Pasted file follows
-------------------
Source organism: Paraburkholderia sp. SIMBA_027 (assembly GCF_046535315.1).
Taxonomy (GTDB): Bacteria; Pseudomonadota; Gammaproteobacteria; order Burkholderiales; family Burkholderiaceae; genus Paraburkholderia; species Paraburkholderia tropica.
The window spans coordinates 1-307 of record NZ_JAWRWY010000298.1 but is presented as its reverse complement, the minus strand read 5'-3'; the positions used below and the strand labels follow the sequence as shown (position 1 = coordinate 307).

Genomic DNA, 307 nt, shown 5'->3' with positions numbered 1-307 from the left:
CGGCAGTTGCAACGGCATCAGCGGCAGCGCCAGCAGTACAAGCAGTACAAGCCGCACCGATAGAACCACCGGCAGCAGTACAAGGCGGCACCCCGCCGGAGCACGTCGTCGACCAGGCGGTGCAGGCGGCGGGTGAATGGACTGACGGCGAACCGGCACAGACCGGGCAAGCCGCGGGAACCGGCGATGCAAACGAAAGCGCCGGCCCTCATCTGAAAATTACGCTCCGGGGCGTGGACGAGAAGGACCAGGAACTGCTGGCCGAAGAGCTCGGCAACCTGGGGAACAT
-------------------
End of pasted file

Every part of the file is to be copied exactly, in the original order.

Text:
Source organism: Paraburkholderia sp. SIMBA_027 (assembly GCF_046535315.1).
Taxonomy (GTDB): Bacteria; Pseudomonadota; Gammaproteobacteria; order Burkholderiales; family Burkholderiaceae; genus Paraburkholderia; species Paraburkholderia tropica.
The window spans coordinates 1-307 of record NZ_JAWRWY010000298.1 but is presented as its reverse complement, the minus strand read 5'-3'; the positions used below and the strand labels follow the sequence as shown (position 1 = coordinate 307).

Genomic DNA, 307 nt, shown 5'->3' with positions numbered 1-307 from the left:
CGGCAGTTGCAACGGCATCAGCGGCAGCGCCAGCAGTACAAGCAGTACAAGCCGCACCGATAGAACCACCGGCAGCAGTACAAGGCGGCACCCCGCCGGAGCACGTCGTCGACCAGGCGGTGCAGGCGGCGGGTGAATGGACTGACGGCGAACCGGCACAGACCGGGCAAGCCGCGGGAACCGGCGATGCAAACGAAAGCGCCGGCCCTCATCTGAAAATTACGCTCCGGGGCGTGGACGAGAAGGACCAGGAACTGCTGGCCGAAGAGCTCGGCAACCTGGGGAACAT